The food in Finland is still a mystery to foreigners, and we encourage you to make your own discoveries on that front. Expect strong, salty pickled fish, along with excellent bread and delicious beer.

Cost of Studying and Living in Finland

Here’s the very best bit. It’s free. Yes! Free! The Finnish education system, as discussed above, is a priority above all else, and all Finnish students enjoy entirely subsidised tuition fees when studying here. This generally extends to all students inside the EU, too; and most students from outside it. It’s truly astonishing, and puts Finland right up there as one of the best places to get a degree in the world.

There are a few – genuinely just a few – exceptions to the rule of a free Finnish education. Some courses that are taught in English as opposed to Finnish still charge students, and the prices can vary enormously, with tuition fees ranging from 2500 to 12,000 euros a year. It really does depend on the university and course. If you are intending to take a course in English though, don’t despair! Most English-taught courses are still free; only a handful of generally specialist courses charge tuition fees. Check with the universities you apply to, and they’ll be able to steer you in the right direction.

It’s very easy to live in Finland with a very small budget – markets with local produce are common here, and a weekly shop can cost as little as a few euros if it’s done very carefully and outside of the city, in the smaller towns and villages. In the city, though, it’s a different story, with rent and food prices at very high rates. This isn’t a bad thing in itself – although it does cost a lot of money to live in the cities, this is made up for in the average wage for an urban Finn or student, which is much higher than the European average and should be able to support living costs nicely if you have enough time to work outside of studying.

Besides, even if living in the cities does cost a lot, it is unlikely that all of your money is going to be spent on tuition fees, so it shouldn’t be too much of a concern. The Finnish government also offers maintenance loans to some international students who apply here; check with the universities you apply to and see if they’ll be able to help you get the financial support you might need.


The visa international students need to enter a Finnish university is known as the student resident permit application, and will generally be available at the Finnish embassy in your country. They should be able to help you with the application, but as with most of these documents, you’ll need a variety of paperwork to complete the form, such as proof of financial support, proof of accommodation, your passport, and a letter of acceptance from your university.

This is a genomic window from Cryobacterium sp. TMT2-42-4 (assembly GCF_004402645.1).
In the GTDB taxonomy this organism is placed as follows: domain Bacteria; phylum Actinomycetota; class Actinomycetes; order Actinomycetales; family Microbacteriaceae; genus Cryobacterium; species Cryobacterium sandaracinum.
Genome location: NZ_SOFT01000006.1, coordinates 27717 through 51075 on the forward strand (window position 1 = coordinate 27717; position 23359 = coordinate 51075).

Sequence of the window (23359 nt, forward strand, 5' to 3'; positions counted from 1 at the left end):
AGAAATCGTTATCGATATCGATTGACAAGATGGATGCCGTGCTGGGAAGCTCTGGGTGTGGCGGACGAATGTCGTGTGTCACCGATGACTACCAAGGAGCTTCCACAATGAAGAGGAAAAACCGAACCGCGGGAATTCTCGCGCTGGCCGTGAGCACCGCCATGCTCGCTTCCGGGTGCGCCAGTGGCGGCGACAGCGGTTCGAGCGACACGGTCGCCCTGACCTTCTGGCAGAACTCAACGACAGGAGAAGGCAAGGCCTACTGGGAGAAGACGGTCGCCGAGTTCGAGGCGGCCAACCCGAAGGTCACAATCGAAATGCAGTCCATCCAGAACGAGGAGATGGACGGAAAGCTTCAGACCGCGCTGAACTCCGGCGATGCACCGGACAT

Generally your university will help you through the visa application process and will explain what you have to do and bring in detail. The embassy should also be helpful – make sure to contact them first to book an appointment and get the full list of what you’ll need to successfully complete the visa application.

The student visa in Finland must be renewed each year, and that can be done very easily at your local police station without too much fuss – worry about that later.


Finnish is the language spoken in Finland, strangely enough, and the Finns themselves tend to be very quiet when they talk in any language. This isn’t rude, it’s just the culture here; so don’t be offended when a Finn only responds to you very quietly. English is spoken by all but the very old and the very young, and you should have no problems getting around the place with no command of Finnish, although if you’re intending on living and studying here for a few years, it may well be worth picking up a few choice words and phrases.

The university courses are taught in both English and Finnish, and both are taught incredibly well. Bare in mind, though, as discussed above, that an English-taught course may well have tuition fees, whilst a Finnish one absolutely will not. Check with the universities you’re applying for whether or not they charge for the English course, and make sure to check how much before you hang up! Sometimes the charges can be a purely symbolic 10 to 200 euros a year or term.

To find out more about studying in Finland visit the official site.

Map of Finland